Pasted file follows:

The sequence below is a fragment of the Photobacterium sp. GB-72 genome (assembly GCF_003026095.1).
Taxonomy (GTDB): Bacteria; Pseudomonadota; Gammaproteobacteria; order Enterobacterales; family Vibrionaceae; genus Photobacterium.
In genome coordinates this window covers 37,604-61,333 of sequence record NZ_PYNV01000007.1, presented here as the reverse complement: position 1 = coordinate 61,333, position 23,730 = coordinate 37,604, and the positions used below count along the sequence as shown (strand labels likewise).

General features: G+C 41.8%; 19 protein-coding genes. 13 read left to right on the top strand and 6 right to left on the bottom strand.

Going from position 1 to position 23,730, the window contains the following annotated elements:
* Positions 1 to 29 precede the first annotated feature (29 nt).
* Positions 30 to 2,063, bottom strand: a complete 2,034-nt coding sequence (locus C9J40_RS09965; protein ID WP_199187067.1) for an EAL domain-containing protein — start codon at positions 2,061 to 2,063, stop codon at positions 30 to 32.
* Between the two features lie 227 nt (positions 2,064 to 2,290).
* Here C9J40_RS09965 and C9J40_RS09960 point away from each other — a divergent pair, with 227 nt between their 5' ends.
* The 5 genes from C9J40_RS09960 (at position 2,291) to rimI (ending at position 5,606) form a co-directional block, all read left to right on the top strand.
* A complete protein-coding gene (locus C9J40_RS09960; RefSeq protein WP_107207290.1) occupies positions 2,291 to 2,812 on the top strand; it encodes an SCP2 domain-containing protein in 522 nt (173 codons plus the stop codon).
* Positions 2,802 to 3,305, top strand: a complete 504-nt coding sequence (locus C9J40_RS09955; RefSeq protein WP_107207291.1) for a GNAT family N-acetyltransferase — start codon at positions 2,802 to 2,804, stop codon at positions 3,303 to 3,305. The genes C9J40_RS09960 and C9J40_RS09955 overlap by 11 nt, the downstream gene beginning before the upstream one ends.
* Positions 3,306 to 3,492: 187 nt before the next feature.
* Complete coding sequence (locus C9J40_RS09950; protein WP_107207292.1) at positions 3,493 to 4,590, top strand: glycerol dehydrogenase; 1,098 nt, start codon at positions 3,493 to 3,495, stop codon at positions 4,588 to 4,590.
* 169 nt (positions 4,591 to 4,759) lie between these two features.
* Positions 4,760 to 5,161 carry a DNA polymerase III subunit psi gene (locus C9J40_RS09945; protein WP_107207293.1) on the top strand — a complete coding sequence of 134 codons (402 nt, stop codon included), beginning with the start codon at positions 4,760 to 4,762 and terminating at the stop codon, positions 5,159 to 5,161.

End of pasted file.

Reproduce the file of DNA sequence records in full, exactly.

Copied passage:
The sequence below is a fragment of the Photobacterium sp. GB-72 genome (assembly GCF_003026095.1).
Taxonomy (GTDB): Bacteria; Pseudomonadota; Gammaproteobacteria; order Enterobacterales; family Vibrionaceae; genus Photobacterium.
In genome coordinates this window covers 37,604-61,333 of sequence record NZ_PYNV01000007.1, presented here as the reverse complement: position 1 = coordinate 61,333, position 23,730 = coordinate 37,604, and the positions used below count along the sequence as shown (strand labels likewise).

General features: G+C 41.8%; 19 protein-coding genes. 13 read left to right on the top strand and 6 right to left on the bottom strand.

Going from position 1 to position 23,730, the window contains the following annotated elements:
* Positions 1 to 29 precede the first annotated feature (29 nt).
* Positions 30 to 2,063, bottom strand: a complete 2,034-nt coding sequence (locus C9J40_RS09965; protein ID WP_199187067.1) for an EAL domain-containing protein — start codon at positions 2,061 to 2,063, stop codon at positions 30 to 32.
* Between the two features lie 227 nt (positions 2,064 to 2,290).
* Here C9J40_RS09965 and C9J40_RS09960 point away from each other — a divergent pair, with 227 nt between their 5' ends.
* The 5 genes from C9J40_RS09960 (at position 2,291) to rimI (ending at position 5,606) form a co-directional block, all read left to right on the top strand.
* A complete protein-coding gene (locus C9J40_RS09960; RefSeq protein WP_107207290.1) occupies positions 2,291 to 2,812 on the top strand; it encodes an SCP2 domain-containing protein in 522 nt (173 codons plus the stop codon).
* Positions 2,802 to 3,305, top strand: a complete 504-nt coding sequence (locus C9J40_RS09955; RefSeq protein WP_107207291.1) for a GNAT family N-acetyltransferase — start codon at positions 2,802 to 2,804, stop codon at positions 3,303 to 3,305. The genes C9J40_RS09960 and C9J40_RS09955 overlap by 11 nt, the downstream gene beginning before the upstream one ends.
* Positions 3,306 to 3,492: 187 nt before the next feature.
* Complete coding sequence (locus C9J40_RS09950; protein WP_107207292.1) at positions 3,493 to 4,590, top strand: glycerol dehydrogenase; 1,098 nt, start codon at positions 3,493 to 3,495, stop codon at positions 4,588 to 4,590.
* 169 nt (positions 4,591 to 4,759) lie between these two features.
* Positions 4,760 to 5,161 carry a DNA polymerase III subunit psi gene (locus C9J40_RS09945; protein WP_107207293.1) on the top strand — a complete coding sequence of 134 codons (402 nt, stop codon included), beginning with the start codon at positions 4,760 to 4,762 and terminating at the stop codon, positions 5,159 to 5,161.